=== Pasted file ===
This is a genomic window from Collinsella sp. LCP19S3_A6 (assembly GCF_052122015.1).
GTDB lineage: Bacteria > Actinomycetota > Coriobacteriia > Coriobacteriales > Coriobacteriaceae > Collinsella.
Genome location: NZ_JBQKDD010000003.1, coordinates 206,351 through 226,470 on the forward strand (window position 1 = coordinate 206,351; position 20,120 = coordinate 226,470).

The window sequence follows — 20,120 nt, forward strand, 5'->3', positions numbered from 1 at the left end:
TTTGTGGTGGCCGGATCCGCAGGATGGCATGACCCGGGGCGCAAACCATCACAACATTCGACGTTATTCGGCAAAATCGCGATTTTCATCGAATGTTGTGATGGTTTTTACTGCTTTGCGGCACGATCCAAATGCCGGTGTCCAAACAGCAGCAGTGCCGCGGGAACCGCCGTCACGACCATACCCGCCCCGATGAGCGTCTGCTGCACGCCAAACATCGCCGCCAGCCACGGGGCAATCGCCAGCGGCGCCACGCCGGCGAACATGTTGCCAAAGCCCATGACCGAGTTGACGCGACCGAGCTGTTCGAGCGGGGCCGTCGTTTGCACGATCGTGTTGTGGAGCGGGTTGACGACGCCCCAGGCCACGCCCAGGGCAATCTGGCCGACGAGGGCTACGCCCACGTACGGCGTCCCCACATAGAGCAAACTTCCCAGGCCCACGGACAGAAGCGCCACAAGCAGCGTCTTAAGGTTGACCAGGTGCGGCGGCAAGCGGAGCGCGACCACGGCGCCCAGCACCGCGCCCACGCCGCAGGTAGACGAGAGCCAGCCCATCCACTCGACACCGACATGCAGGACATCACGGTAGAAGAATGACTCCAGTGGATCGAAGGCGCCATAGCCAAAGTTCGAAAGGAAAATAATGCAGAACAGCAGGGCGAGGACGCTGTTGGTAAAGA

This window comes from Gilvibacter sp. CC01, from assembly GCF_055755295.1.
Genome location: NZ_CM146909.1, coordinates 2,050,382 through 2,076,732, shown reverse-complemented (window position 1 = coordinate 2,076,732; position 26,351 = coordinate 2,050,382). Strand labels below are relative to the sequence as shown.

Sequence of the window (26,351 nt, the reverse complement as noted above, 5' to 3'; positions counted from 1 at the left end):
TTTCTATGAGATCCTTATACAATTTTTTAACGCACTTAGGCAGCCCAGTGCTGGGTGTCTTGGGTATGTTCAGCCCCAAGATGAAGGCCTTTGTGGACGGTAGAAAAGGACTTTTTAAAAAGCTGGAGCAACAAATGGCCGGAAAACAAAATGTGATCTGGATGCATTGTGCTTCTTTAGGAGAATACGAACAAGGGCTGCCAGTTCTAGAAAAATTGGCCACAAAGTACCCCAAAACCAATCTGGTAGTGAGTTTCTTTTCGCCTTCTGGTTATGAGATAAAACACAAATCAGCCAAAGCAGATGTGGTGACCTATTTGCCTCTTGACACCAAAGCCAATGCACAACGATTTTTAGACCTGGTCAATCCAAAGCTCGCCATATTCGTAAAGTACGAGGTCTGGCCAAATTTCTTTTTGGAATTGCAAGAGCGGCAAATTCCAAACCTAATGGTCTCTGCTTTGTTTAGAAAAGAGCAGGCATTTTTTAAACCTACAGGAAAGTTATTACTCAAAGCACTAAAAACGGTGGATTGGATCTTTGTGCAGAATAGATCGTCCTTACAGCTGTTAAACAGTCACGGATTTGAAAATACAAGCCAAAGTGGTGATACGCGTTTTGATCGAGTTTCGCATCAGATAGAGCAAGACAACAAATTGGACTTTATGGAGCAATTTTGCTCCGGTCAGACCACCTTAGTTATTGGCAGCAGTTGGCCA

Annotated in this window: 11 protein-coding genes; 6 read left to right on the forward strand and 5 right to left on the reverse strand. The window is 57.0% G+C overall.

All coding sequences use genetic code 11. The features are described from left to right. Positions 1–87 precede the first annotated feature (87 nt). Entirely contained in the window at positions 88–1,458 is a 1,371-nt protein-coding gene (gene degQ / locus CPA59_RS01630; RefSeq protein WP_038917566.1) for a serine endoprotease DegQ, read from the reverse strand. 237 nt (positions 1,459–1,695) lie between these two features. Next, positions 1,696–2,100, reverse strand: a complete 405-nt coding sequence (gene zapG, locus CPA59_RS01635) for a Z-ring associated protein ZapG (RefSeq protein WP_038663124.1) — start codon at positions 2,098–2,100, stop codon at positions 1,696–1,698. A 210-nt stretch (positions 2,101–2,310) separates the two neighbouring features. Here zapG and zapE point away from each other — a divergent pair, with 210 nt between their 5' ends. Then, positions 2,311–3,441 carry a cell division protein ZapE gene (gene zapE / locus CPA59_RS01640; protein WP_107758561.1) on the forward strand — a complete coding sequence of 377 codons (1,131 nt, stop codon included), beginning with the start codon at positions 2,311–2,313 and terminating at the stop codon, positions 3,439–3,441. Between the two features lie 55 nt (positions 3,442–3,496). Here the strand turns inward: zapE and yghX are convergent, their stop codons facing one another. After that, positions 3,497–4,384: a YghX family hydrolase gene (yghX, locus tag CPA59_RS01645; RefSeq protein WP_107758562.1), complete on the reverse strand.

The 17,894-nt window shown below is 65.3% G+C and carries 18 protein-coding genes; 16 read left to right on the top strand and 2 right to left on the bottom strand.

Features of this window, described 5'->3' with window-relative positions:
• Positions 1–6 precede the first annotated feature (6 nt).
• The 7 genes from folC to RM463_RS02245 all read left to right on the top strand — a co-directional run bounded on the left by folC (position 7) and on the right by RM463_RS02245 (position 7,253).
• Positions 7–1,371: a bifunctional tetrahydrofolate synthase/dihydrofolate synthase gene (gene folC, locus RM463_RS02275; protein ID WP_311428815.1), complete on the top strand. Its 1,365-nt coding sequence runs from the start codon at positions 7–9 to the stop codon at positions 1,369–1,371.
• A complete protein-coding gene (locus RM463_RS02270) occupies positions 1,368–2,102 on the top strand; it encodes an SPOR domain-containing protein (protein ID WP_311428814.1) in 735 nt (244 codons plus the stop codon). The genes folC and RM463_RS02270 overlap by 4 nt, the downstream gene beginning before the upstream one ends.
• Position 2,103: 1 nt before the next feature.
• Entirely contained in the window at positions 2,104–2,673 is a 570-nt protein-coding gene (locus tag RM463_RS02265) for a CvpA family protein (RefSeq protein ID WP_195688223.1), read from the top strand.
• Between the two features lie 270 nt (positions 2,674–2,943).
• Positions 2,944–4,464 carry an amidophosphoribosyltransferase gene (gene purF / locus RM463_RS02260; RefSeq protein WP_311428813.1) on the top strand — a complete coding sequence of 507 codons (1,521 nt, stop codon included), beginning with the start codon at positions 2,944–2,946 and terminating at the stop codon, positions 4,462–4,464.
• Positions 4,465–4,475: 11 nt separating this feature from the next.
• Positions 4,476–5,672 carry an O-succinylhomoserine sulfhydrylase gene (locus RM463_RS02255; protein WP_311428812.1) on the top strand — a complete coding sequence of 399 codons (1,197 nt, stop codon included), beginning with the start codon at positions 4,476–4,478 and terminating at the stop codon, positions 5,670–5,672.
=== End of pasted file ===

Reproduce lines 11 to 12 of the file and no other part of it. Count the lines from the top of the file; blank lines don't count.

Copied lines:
All coding sequences use genetic code 11. The features are described from left to right. Positions 1–87 precede the first annotated feature (87 nt). Entirely contained in the window at positions 88–1,458 is a 1,371-nt protein-coding gene (gene degQ / locus CPA59_RS01630; RefSeq protein WP_038917566.1) for a serine endoprotease DegQ, read from the reverse strand. 237 nt (positions 1,459–1,695) lie between these two features. Next, positions 1,696–2,100, reverse strand: a complete 405-nt coding sequence (gene zapG, locus CPA59_RS01635) for a Z-ring associated protein ZapG (RefSeq protein WP_038663124.1) — start codon at positions 2,098–2,100, stop codon at positions 1,696–1,698. A 210-nt stretch (positions 2,101–2,310) separates the two neighbouring features. Here zapG and zapE point away from each other — a divergent pair, with 210 nt between their 5' ends. Then, positions 2,311–3,441 carry a cell division protein ZapE gene (gene zapE / locus CPA59_RS01640; protein WP_107758561.1) on the forward strand — a complete coding sequence of 377 codons (1,131 nt, stop codon included), beginning with the start codon at positions 2,311–2,313 and terminating at the stop codon, positions 3,439–3,441. Between the two features lie 55 nt (positions 3,442–3,496). Here the strand turns inward: zapE and yghX are convergent, their stop codons facing one another. After that, positions 3,497–4,384: a YghX family hydrolase gene (yghX, locus tag CPA59_RS01645; RefSeq protein WP_107758562.1), complete on the reverse strand.

The 17,894-nt window shown below is 65.3% G+C and carries 18 protein-coding genes; 16 read left to right on the top strand and 2 right to left on the bottom strand.